Maybe it was the napkins. I’m not really kidding.
Yesterday Tim Wildmon, the President of the American Family Association, described his awe-inducing experience rubbing shoulders with powerful people in luxurious settings at the White House. Would you believe…the napkins weren’t paper? Acting on a tip from Franklin Graham, Wildmon pocketed one of those linen napkins and resolved to take it home with him.
You can listen to the audio here (though I’m not sure I recommend it.* If you dare, skip ahead to 12.00).
The napkin episode was emblematic. Wildmon was in awe of his surroundings and made liberal use of his iphone to document his presence in the White House. You might say this is normal behavior. It’s cool to be able to eat dinner with the President of the United States. But what’s striking is the deeper meaning Wildmon attaches to events like this.
It means that evangelicals are accepted. It means they’re not looked down upon. It means real progress is being made in winning their culture war and making life difficult for people who aren’t like them.
Wildmon seems easily awed by power and wealth, a common fault of insecure people everywhere. “He’s not ashamed of us,” Wildmon declared. While most Republican leaders are embarrassed by evangelicals, he said, Trump is “proud of us.” The importance he places on this tells us a lot about Wildmon and the evangelical movement he embodies.
It’s a movement seeking to conserve its place at the table. In response to power reaching out a welcoming (if transactional) hand, evangelical elites seem to feel great relief and a sense of safety. They revel in their place of prominence. In doing so, they forget the gospel. The good news that Jesus saves wretched sinners makes anything a President can offer seem rather boring in comparison.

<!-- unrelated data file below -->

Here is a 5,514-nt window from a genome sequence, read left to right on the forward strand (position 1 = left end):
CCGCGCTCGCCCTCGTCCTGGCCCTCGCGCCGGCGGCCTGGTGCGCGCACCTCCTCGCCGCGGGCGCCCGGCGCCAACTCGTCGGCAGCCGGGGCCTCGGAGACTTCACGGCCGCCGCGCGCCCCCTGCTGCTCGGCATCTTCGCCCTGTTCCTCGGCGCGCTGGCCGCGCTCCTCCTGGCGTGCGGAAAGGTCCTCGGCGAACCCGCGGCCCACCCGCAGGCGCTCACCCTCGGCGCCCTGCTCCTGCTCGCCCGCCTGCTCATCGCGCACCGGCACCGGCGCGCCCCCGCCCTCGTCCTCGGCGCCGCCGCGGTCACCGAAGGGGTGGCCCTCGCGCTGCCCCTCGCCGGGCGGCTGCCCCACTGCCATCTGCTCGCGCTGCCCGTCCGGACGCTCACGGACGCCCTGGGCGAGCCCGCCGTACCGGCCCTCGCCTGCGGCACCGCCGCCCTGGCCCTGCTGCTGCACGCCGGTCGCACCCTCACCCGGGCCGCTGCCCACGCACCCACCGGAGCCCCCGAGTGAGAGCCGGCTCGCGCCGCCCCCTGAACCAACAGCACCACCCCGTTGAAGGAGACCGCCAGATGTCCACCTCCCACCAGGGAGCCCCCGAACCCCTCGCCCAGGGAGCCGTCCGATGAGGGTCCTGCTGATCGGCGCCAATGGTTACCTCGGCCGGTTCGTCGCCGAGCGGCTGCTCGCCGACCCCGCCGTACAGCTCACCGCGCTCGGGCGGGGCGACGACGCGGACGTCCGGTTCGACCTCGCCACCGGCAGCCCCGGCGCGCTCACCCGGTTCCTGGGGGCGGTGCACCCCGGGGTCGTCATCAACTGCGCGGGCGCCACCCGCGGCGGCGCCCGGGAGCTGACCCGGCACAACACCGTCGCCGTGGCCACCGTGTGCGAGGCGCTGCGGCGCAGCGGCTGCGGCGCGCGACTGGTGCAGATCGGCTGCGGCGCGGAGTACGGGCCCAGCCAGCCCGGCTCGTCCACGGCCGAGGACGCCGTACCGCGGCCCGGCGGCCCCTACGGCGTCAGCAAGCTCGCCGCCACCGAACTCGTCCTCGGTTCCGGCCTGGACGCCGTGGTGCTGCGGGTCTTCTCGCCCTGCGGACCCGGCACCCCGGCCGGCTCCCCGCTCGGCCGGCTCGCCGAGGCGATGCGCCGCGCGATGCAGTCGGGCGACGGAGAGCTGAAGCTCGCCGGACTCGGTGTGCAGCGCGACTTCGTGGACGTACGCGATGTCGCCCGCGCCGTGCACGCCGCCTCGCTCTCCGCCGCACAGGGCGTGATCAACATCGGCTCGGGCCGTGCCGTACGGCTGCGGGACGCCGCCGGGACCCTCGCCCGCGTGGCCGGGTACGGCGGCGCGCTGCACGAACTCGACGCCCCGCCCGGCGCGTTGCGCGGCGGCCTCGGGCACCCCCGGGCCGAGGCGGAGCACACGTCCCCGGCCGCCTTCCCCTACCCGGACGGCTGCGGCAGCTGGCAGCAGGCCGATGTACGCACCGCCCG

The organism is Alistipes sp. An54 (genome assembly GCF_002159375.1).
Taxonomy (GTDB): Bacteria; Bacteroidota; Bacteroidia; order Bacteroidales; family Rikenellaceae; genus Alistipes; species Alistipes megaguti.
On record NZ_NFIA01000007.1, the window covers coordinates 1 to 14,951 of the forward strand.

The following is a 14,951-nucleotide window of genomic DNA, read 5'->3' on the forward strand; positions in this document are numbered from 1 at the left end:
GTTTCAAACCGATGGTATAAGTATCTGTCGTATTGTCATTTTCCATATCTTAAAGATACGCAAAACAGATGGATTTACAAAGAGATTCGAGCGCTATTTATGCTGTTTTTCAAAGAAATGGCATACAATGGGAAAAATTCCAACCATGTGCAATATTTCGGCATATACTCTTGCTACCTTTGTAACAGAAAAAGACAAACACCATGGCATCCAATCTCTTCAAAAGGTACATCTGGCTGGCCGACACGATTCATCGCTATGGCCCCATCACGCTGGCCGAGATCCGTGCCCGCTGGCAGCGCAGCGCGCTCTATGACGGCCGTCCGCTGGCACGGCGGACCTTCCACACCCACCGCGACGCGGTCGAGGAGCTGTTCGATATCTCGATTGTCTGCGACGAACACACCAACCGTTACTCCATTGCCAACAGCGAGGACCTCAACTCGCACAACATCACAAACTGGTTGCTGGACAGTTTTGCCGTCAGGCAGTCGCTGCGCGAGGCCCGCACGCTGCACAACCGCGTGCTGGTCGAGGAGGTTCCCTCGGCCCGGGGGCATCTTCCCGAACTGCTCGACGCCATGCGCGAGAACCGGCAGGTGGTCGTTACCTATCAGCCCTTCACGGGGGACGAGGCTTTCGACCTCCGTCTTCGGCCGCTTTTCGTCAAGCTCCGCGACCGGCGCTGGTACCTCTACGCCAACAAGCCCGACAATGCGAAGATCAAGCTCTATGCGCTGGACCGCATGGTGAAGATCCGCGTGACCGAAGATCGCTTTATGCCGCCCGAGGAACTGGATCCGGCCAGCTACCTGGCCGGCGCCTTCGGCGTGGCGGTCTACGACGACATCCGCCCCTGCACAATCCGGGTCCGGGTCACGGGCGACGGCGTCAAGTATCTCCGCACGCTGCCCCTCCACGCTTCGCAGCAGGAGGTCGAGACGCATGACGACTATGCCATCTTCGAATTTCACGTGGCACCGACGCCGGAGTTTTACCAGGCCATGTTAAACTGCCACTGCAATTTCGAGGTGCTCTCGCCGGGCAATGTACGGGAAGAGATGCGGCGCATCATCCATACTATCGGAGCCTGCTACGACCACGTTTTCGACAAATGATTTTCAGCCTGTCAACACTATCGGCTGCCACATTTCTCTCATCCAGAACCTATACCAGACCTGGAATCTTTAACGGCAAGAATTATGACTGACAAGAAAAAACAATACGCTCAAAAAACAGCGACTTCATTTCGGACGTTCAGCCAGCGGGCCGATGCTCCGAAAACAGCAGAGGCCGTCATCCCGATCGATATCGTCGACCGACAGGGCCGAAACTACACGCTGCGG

The whole thing would be pitiful and poignant were the Christian Right’s agenda not so noxious. Wildmon does not, after all, seem cynical. He appears instead as a person you might pity in other contexts. He takes comfort in the idea that Trump is not ashamed of him, and even that isn’t true. It’s a reminder that not all of the evangelical elites are cut from the same cloth. Some, like Ralph Reed, are just as transactional as any other political power brokers. But others, like Wildmon I suspect, are lying to themselves before they lie to their followers.
It’s all very sad. As I’ve said before, if you want to find Jesus Christ, look to the margins. If he’s not enough for you, by all means, go to the White House and find another god.
*The AFA is one of the leading anti-LGBT groups in the country, with a long history of hateful and outrageous behavior. Their current campaign is a boycott of Target, because bathrooms.
One thought on “Why Did All Those Evangelical Leaders Go To The White House Dinner?”
I’m a follower of Yeshua & aside from the question of WHY these alleged “christians” were there [visiting their god of this world], I would like to know if “white house” napkins were exempted from “THOU SHALT NOT STEAL”?